Of all of the short books of the Bible, my two favorites are Ruth and Jude. Both were powerful for the time they were written and both are profound today. The messages within Jude resonate across time and are important to all regardless of boundaries. It is a book that everyone should read over and over again.
Unfortunately, that’s not the case in most churches. The book is one that discusses certain topics considered taboo in many modern churches. For one, it discusses the fallen angels. Today, many churches avoid the topic of fallen angels as described in Genesis 6 to the point that they falsely describe the “Sons of God” as being the sons of Seth. It is very clear through an honest exegesis that these are fallen angels, but it simply isn’t acceptable in most churches to discuss angels engaging sexually with women. Jude discusses it further and even references the Book of Enoch, another taboo discussion in churches since it is not part of the canon in most denominations.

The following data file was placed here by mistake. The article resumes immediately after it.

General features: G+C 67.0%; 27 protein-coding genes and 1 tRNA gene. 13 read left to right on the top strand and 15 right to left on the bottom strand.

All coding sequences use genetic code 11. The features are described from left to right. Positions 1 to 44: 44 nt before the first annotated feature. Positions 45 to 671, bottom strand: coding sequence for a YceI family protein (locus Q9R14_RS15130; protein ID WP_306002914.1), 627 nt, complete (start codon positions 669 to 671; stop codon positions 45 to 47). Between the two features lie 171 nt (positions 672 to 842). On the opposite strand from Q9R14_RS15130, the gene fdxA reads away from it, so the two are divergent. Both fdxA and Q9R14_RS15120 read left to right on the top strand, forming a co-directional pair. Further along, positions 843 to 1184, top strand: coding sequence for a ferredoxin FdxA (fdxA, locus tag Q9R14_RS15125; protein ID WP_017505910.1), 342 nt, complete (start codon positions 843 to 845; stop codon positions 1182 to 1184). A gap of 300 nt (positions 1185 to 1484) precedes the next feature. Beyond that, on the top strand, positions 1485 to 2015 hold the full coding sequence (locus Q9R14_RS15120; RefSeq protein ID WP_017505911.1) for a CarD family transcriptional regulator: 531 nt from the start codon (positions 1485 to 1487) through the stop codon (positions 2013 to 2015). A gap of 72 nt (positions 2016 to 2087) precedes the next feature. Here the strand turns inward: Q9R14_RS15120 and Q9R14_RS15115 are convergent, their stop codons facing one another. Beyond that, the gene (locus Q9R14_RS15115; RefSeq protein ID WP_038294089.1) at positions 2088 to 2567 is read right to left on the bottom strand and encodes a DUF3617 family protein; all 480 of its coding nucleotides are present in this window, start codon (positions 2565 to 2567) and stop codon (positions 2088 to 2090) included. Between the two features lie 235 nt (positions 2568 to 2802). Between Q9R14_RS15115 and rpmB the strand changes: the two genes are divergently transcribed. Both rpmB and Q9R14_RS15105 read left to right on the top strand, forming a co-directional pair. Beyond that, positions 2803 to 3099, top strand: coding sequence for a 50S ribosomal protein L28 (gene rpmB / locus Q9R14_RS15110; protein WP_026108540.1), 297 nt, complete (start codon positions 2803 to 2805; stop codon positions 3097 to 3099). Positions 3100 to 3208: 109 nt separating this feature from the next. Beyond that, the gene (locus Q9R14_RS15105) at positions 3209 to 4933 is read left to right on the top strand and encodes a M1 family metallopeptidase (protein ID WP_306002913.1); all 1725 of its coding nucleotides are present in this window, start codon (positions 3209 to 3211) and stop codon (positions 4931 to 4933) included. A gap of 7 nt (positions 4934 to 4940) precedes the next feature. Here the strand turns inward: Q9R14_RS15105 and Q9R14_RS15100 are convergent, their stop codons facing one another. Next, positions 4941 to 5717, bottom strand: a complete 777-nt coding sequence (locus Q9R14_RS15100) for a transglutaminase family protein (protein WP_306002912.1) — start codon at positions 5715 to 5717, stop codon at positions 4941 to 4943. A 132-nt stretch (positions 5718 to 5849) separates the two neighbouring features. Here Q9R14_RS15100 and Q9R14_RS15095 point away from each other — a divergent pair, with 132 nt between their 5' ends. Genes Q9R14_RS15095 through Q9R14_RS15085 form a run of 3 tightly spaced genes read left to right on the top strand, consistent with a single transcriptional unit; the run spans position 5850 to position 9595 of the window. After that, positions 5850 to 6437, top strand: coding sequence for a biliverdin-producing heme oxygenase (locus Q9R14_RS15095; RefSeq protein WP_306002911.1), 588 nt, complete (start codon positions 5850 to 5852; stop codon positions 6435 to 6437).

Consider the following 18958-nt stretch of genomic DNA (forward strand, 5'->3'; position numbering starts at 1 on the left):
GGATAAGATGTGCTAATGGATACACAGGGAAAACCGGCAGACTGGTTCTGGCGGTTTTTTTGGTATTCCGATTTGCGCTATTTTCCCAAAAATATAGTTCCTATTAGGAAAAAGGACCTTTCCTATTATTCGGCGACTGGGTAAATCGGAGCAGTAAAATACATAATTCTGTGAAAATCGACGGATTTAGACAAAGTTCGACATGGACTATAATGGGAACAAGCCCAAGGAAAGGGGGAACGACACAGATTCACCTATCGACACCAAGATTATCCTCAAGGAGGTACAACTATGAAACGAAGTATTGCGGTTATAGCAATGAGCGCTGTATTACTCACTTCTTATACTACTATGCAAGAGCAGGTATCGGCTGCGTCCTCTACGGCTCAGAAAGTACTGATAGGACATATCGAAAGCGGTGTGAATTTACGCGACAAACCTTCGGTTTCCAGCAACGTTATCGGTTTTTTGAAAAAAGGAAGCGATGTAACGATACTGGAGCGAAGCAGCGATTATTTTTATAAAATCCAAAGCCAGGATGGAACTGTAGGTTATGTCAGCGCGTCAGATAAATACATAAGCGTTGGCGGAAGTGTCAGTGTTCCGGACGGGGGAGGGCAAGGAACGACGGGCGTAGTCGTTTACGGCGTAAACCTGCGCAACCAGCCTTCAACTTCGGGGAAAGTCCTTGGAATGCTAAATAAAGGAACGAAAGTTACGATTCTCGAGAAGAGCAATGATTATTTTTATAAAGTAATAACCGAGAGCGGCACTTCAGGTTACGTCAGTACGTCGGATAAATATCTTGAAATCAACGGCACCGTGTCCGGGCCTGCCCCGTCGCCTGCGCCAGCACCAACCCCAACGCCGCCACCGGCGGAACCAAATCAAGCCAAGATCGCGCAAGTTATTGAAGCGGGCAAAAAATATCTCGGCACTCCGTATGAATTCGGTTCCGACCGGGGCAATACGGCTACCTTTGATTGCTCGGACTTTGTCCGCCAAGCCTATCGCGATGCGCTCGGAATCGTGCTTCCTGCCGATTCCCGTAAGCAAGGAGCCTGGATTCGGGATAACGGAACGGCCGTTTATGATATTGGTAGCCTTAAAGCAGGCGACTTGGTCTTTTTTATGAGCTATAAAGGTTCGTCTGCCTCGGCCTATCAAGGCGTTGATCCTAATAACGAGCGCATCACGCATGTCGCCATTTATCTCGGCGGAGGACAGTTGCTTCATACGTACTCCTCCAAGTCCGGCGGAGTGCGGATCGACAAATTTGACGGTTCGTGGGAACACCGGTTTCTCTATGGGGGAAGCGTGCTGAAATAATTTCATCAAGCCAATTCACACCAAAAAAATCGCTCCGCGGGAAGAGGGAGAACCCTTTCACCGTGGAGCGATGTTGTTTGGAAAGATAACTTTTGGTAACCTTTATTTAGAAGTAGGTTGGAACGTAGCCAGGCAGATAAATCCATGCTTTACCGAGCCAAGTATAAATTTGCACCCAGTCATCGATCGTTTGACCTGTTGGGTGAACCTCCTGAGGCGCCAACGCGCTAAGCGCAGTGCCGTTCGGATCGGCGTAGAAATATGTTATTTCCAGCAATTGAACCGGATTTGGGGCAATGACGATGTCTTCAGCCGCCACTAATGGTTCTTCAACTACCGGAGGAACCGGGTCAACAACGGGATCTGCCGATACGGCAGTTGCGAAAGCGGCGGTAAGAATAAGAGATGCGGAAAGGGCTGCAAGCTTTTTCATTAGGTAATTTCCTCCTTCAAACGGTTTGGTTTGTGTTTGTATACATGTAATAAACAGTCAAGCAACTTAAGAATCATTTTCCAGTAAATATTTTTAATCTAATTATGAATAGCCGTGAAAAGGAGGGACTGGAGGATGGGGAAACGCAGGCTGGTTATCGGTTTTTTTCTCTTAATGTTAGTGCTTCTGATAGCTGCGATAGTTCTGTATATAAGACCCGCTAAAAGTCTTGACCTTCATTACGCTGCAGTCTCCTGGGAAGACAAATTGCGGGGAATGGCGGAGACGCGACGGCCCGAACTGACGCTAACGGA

Jude starts off as a stark warning to the people of the age, discussing those who were trying to destroy the early church. He reminds the church of Egypt, Sodom, and Gomorrah, acknowledging that they already know about these warnings but insinuating that some in the church may have already forgotten the lessons those people learned about the wrath of God.
Then, he brings up a topic that was not discussed anywhere else in scripture. We learn in the last chapter of Deuteronomy that Moses died and God buried him
5 So Moses the servant of the Lord died there in the land of Moab, according to the word of the Lord.
6 And he buried him in a valley in the land of Moab, over against Bethpeor: but no man knoweth of his sepulchre unto this day.
This was the last of it and assumed to be the state of Moses even now, but Jude tells a different story. It is one verse and isn’t 100% clear in its meaning, but it serves as a valuable lesson to us all.
9 Yet Michael the archangel, when contending with the devil he disputed about the body of Moses, durst not bring against him a railing accusation, but said, The Lord rebuke thee.
If the mighty Michael called on the Lord while disputing with Satan, how could any of us ever hope to face demons and the forces of darkness on our own?
This is one small portion of the book, but it’s enough to discuss for a long time. We will explore Jude further in the future, but for now, please take the time to study it verse by verse, word by word. There is so much discussed. Every verse is important. If you’re a listener, above is the video of the King James Version.